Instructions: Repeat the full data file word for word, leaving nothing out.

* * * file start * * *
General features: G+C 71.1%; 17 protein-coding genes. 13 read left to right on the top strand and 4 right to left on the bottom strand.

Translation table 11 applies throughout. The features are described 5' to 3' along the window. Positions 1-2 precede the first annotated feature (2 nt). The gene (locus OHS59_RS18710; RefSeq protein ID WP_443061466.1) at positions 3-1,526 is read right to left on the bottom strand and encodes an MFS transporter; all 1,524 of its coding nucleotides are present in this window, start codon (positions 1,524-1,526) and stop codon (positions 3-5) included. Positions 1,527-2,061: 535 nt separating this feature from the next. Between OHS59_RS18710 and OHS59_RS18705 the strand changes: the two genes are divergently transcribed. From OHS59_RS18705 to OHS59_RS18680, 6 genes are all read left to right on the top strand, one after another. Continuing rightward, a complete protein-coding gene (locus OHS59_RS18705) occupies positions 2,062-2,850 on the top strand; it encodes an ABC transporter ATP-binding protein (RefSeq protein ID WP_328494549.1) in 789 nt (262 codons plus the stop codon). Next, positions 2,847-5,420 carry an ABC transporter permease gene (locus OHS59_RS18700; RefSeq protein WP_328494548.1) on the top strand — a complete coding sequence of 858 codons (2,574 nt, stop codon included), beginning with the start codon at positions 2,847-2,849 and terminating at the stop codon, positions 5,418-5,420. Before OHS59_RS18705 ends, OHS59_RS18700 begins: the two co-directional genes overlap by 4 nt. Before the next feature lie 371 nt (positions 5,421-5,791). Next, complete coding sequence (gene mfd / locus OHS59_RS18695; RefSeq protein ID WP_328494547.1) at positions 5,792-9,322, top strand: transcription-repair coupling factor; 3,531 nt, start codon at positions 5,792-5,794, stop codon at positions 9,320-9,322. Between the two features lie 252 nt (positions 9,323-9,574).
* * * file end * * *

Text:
General features: G+C 71.1%; 17 protein-coding genes. 13 read left to right on the top strand and 4 right to left on the bottom strand.

Translation table 11 applies throughout. The features are described 5' to 3' along the window. Positions 1-2 precede the first annotated feature (2 nt). The gene (locus OHS59_RS18710; RefSeq protein ID WP_443061466.1) at positions 3-1,526 is read right to left on the bottom strand and encodes an MFS transporter; all 1,524 of its coding nucleotides are present in this window, start codon (positions 1,524-1,526) and stop codon (positions 3-5) included. Positions 1,527-2,061: 535 nt separating this feature from the next. Between OHS59_RS18710 and OHS59_RS18705 the strand changes: the two genes are divergently transcribed. From OHS59_RS18705 to OHS59_RS18680, 6 genes are all read left to right on the top strand, one after another. Continuing rightward, a complete protein-coding gene (locus OHS59_RS18705) occupies positions 2,062-2,850 on the top strand; it encodes an ABC transporter ATP-binding protein (RefSeq protein ID WP_328494549.1) in 789 nt (262 codons plus the stop codon). Next, positions 2,847-5,420 carry an ABC transporter permease gene (locus OHS59_RS18700; RefSeq protein WP_328494548.1) on the top strand — a complete coding sequence of 858 codons (2,574 nt, stop codon included), beginning with the start codon at positions 2,847-2,849 and terminating at the stop codon, positions 5,418-5,420. Before OHS59_RS18705 ends, OHS59_RS18700 begins: the two co-directional genes overlap by 4 nt. Before the next feature lie 371 nt (positions 5,421-5,791). Next, complete coding sequence (gene mfd / locus OHS59_RS18695; RefSeq protein ID WP_328494547.1) at positions 5,792-9,322, top strand: transcription-repair coupling factor; 3,531 nt, start codon at positions 5,792-5,794, stop codon at positions 9,320-9,322. Between the two features lie 252 nt (positions 9,323-9,574).